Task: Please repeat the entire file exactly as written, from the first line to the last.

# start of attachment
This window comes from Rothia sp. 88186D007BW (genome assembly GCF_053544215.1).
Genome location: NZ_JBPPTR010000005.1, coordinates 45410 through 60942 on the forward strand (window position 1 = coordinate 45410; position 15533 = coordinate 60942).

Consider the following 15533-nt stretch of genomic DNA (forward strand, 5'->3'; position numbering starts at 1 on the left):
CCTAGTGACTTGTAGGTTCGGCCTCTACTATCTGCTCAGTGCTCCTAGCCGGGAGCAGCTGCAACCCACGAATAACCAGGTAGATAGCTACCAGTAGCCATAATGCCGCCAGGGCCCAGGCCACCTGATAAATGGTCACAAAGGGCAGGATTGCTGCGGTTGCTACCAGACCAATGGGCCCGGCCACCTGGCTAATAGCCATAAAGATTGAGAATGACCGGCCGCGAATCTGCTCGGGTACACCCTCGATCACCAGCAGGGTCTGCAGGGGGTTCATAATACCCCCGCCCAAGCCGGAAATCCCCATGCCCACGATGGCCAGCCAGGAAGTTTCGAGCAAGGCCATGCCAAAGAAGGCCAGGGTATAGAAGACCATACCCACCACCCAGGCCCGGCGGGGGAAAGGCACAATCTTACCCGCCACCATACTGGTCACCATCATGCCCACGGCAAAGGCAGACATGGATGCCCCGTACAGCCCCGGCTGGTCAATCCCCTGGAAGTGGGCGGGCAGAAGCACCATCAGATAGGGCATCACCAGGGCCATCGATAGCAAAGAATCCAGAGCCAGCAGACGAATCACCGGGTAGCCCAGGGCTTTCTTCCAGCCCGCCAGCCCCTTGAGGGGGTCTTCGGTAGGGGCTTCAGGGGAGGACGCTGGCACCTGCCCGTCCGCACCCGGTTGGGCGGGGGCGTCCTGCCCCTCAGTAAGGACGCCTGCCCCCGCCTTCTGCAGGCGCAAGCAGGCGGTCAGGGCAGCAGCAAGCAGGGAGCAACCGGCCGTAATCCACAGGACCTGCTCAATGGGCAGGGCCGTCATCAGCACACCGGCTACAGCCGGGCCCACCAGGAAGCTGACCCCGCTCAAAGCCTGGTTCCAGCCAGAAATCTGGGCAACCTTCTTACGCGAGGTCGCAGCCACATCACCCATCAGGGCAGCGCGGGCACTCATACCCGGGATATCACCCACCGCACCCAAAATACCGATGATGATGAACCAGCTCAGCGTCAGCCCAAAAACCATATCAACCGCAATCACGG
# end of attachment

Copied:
This window comes from Rothia sp. 88186D007BW (genome assembly GCF_053544215.1).
Genome location: NZ_JBPPTR010000005.1, coordinates 45410 through 60942 on the forward strand (window position 1 = coordinate 45410; position 15533 = coordinate 60942).

Consider the following 15533-nt stretch of genomic DNA (forward strand, 5'->3'; position numbering starts at 1 on the left):
CCTAGTGACTTGTAGGTTCGGCCTCTACTATCTGCTCAGTGCTCCTAGCCGGGAGCAGCTGCAACCCACGAATAACCAGGTAGATAGCTACCAGTAGCCATAATGCCGCCAGGGCCCAGGCCACCTGATAAATGGTCACAAAGGGCAGGATTGCTGCGGTTGCTACCAGACCAATGGGCCCGGCCACCTGGCTAATAGCCATAAAGATTGAGAATGACCGGCCGCGAATCTGCTCGGGTACACCCTCGATCACCAGCAGGGTCTGCAGGGGGTTCATAATACCCCCGCCCAAGCCGGAAATCCCCATGCCCACGATGGCCAGCCAGGAAGTTTCGAGCAAGGCCATGCCAAAGAAGGCCAGGGTATAGAAGACCATACCCACCACCCAGGCCCGGCGGGGGAAAGGCACAATCTTACCCGCCACCATACTGGTCACCATCATGCCCACGGCAAAGGCAGACATGGATGCCCCGTACAGCCCCGGCTGGTCAATCCCCTGGAAGTGGGCGGGCAGAAGCACCATCAGATAGGGCATCACCAGGGCCATCGATAGCAAAGAATCCAGAGCCAGCAGACGAATCACCGGGTAGCCCAGGGCTTTCTTCCAGCCCGCCAGCCCCTTGAGGGGGTCTTCGGTAGGGGCTTCAGGGGAGGACGCTGGCACCTGCCCGTCCGCACCCGGTTGGGCGGGGGCGTCCTGCCCCTCAGTAAGGACGCCTGCCCCCGCCTTCTGCAGGCGCAAGCAGGCGGTCAGGGCAGCAGCAAGCAGGGAGCAACCGGCCGTAATCCACAGGACCTGCTCAATGGGCAGGGCCGTCATCAGCACACCGGCTACAGCCGGGCCCACCAGGAAGCTGACCCCGCTCAAAGCCTGGTTCCAGCCAGAAATCTGGGCAACCTTCTTACGCGAGGTCGCAGCCACATCACCCATCAGGGCAGCGCGGGCACTCATACCCGGGATATCACCCACCGCACCCAAAATACCGATGATGATGAACCAGCTCAGCGTCAGCCCAAAAACCATATCAACCGCAATCACGG